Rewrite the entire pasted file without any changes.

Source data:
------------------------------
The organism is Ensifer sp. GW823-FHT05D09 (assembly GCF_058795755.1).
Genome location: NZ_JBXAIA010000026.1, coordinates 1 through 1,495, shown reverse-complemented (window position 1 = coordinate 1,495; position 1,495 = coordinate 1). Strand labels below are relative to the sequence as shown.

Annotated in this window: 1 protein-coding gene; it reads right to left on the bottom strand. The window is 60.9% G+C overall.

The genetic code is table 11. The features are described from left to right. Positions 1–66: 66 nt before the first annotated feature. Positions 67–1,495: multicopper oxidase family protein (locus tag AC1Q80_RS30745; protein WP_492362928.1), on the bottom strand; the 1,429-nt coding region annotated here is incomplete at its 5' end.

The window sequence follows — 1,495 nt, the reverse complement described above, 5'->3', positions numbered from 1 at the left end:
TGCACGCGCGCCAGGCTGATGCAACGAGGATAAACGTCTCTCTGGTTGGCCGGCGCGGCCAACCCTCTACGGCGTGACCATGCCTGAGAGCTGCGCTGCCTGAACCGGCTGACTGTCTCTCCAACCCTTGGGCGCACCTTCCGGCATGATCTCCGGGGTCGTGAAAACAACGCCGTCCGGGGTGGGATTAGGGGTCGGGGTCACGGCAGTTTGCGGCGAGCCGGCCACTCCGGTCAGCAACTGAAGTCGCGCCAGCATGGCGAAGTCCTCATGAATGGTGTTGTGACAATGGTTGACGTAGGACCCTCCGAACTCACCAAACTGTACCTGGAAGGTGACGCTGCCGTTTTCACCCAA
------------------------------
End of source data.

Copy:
The organism is Ensifer sp. GW823-FHT05D09 (assembly GCF_058795755.1).
Genome location: NZ_JBXAIA010000026.1, coordinates 1 through 1,495, shown reverse-complemented (window position 1 = coordinate 1,495; position 1,495 = coordinate 1). Strand labels below are relative to the sequence as shown.

Annotated in this window: 1 protein-coding gene; it reads right to left on the bottom strand. The window is 60.9% G+C overall.

The genetic code is table 11. The features are described from left to right. Positions 1–66: 66 nt before the first annotated feature. Positions 67–1,495: multicopper oxidase family protein (locus tag AC1Q80_RS30745; protein WP_492362928.1), on the bottom strand; the 1,429-nt coding region annotated here is incomplete at its 5' end.

The window sequence follows — 1,495 nt, the reverse complement described above, 5'->3', positions numbered from 1 at the left end:
TGCACGCGCGCCAGGCTGATGCAACGAGGATAAACGTCTCTCTGGTTGGCCGGCGCGGCCAACCCTCTACGGCGTGACCATGCCTGAGAGCTGCGCTGCCTGAACCGGCTGACTGTCTCTCCAACCCTTGGGCGCACCTTCCGGCATGATCTCCGGGGTCGTGAAAACAACGCCGTCCGGGGTGGGATTAGGGGTCGGGGTCACGGCAGTTTGCGGCGAGCCGGCCACTCCGGTCAGCAACTGAAGTCGCGCCAGCATGGCGAAGTCCTCATGAATGGTGTTGTGACAATGGTTGACGTAGGACCCTCCGAACTCACCAAACTGTACCTGGAAGGTGACGCTGCCGTTTTCACCCAA